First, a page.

A bit more than a year ago , the International Tourism Partnership (ITP) launched the Hotel Water Measurement Initiative (HWMI) to support the hotel sector towards consistent measuring and reporting of its water use. HWMI is now used by more than 12,000 properties, which is very encouraging news for water stewardship progress in the hotel sector.


The launch of HWMI was a collective step of 18 hotel companies towards better measurement and benchmarking of their water use, which will pave the way for ambitious and thorough water stewardship policies. As the severity of water risk is increasing worldwide (see which countries will be the most water-stressed in 2040 here), ITP’s Programme Manager, Nicolas Perin, asks what challenges lay ahead for hotels to play their part?

“Water is cheap”. ITP stakeholder dialogue events and discussions from the recent BITC Smart Water Knowledge Swap event have all confirmed that the low price of water is still one of the main obstacles preventing more significant investment in water programmes. It is, unfortunately, easier to convince a board or CFO to invest capital expenditure in projects that will reduce carbon emissions than on water projects. Low carbon and energy efficiency projects not only benefit from wide public awareness and support, they also have a much shorter payback period due to the rising price of energy worldwide. Few investments are made if they exceed the 3 year-payback timeline: they simply won’t be considered. This is the case for many potential corporate water initiatives. But the cost of water goes beyond the modest numbers on a utility bill.

Here are 6 reasons to value water more than it costs:

1) Water costs are exponential in times of drought

Recent droughts in Rome and California are grim reminders of the impact that water shortages can have on local hotels and communities. In California, the six years of recent and still ongoing drought cost consumers $2.4 billion in higher power costs and led to an 8% increase in carbon dioxide emissions from the state’s power plants as they turned to natural gas to make up shortfalls in hydropower.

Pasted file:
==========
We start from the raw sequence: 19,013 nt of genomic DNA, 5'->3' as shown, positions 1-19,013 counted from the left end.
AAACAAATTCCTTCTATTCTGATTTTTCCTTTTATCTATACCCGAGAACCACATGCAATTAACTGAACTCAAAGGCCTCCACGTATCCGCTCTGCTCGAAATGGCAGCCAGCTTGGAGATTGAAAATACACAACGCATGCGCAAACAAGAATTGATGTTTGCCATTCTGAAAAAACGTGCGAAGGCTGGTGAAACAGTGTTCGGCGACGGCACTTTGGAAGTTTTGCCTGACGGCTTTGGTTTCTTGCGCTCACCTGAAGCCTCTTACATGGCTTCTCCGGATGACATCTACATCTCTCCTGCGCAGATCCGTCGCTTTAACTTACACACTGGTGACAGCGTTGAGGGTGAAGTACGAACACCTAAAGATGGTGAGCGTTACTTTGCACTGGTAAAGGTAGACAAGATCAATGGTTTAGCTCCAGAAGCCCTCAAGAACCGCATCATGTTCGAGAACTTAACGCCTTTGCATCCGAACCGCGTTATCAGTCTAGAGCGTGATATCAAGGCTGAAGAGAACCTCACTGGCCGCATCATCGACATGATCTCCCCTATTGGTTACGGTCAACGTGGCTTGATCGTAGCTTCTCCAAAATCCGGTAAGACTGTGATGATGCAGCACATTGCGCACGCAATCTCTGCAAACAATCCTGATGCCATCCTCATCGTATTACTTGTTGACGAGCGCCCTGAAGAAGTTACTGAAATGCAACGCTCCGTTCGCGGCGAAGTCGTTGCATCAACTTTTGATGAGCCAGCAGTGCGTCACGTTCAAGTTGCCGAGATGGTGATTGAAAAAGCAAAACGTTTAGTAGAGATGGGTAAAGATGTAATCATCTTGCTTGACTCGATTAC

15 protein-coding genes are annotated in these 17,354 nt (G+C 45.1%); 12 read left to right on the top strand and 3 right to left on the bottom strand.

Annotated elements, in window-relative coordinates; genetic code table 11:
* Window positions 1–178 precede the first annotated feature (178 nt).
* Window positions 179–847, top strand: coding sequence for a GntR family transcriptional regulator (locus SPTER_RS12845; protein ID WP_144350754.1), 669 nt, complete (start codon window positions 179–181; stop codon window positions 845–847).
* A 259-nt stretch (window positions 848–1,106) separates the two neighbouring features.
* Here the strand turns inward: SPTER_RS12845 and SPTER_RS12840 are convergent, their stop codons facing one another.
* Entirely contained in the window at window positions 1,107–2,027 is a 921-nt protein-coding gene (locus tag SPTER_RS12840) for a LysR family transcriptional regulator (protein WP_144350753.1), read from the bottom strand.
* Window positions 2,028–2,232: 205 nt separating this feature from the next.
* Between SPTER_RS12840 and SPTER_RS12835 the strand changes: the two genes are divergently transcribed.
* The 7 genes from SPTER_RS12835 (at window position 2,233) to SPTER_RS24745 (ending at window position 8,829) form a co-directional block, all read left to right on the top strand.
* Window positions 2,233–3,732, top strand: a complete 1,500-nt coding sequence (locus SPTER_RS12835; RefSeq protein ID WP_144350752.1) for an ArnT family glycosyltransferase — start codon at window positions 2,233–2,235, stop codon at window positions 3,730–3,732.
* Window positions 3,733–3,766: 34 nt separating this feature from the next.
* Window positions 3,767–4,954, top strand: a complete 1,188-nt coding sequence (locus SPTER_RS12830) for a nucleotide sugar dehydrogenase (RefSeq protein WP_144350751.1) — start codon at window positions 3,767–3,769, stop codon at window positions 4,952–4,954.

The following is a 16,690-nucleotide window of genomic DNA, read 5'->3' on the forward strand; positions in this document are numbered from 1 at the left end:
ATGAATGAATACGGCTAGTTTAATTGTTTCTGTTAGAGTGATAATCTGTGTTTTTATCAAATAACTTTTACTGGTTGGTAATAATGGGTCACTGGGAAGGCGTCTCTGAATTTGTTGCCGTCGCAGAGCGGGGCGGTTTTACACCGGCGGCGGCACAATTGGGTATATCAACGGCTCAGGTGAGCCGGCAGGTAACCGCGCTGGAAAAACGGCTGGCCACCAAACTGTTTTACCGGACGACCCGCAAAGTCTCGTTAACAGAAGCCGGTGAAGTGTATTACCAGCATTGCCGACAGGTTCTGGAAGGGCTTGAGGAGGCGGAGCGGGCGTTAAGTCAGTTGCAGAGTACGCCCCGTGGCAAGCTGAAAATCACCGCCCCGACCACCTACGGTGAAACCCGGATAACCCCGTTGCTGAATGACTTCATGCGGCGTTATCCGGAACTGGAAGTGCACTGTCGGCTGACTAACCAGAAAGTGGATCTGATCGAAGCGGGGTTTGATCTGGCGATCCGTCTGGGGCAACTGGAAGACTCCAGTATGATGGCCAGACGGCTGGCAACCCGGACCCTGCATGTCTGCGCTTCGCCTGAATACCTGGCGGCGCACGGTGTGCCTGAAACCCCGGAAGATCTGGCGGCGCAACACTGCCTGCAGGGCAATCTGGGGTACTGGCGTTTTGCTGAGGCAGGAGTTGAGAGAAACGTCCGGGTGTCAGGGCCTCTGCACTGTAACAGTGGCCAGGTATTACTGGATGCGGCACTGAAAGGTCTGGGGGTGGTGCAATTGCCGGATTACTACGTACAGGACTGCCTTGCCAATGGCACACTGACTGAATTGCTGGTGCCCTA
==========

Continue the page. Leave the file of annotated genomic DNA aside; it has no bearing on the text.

2) Less water use means smaller energy costs

Improving water efficiency leads to smaller water bills but can also considerably impact energy consumption. BITC’s Smart Water Report highlights several examples of companies saving up to 50% of their water-related energy costs when improving recycling and treatment systems.

3) Water treatment costs can be considerable

The discharge of wastewater without adequate treatment can lead to pollution of local water bodies, and decrease the attractiveness of tourism destinations. In particular, eutrophication can directly affect the potential value of adjacent hotels. Academic studies suggest that leisure and residential properties can be devalued by as much as 25% as a result of consistently poor water quality (Wood and Handley, 1999).

Research done by Megan Epler Wood and her team at Harvard Extension School and published this year in “Sustainable Tourism on a Finite Planet” shows that preventing water pollution can also bring economic opportunities for hoteliers. Hotel properties who invested in innovative treatment levels such as constructed wetlands managed to treat their waste water at a lower cost both in the short term (those systems cost 50% less than conventional systems to install and operate) and the long term. The payback periods of such systems were between 2 and 3 years for a 350 rooms property through avoiding local sewer and water fees (representing over $650,000 annual savings).

4) Tourism relies on water to attract

Water pollution can also cause more indirect costs to the tourism economy. The US Environmental Protection Agency highlights that the tourism industry loses close to $1 billion each year through losses in fishing and boating activities in polluted water bodies. The industry can also suffer economic damages when the availability and productivity of local staff are affected by illnesses due to poor water sanitation. A study of the economic impacts of sanitation in Cambodia shows that drinking water access can have an economic cost up to $94 million annually.

5) Investors expect good water stewardship

There is a growing movement towards transparency on corporate water practices, which takes shape every year through the CDP report on water disclosure. Investors managing more than $64 trillion in assets expect companies to better manage water risk. In the latest report, more than a quarter of companies reported detrimental impacts from water on their business in 2016. They suffered $14 billion of water-related impacts, 5 times more than in 2015.

6) Water is not just an environmental issue

The water crisis has snowballing impacts on a global scale, beyond the direct cost to businesses. They are closely intertwined with effects of climate change, causing conflict and large-scale human migration (see an excellent article and studies from the World Resource Institute). With war and migration come many other risks to human rights, such as forced labour and human trafficking, which businesses worldwide are expected to address in their operations and supply chain. The International Tourism Partnership works with its members on addressing all these issues, in which water stewardship plays a central role.

Source: Green Hotelier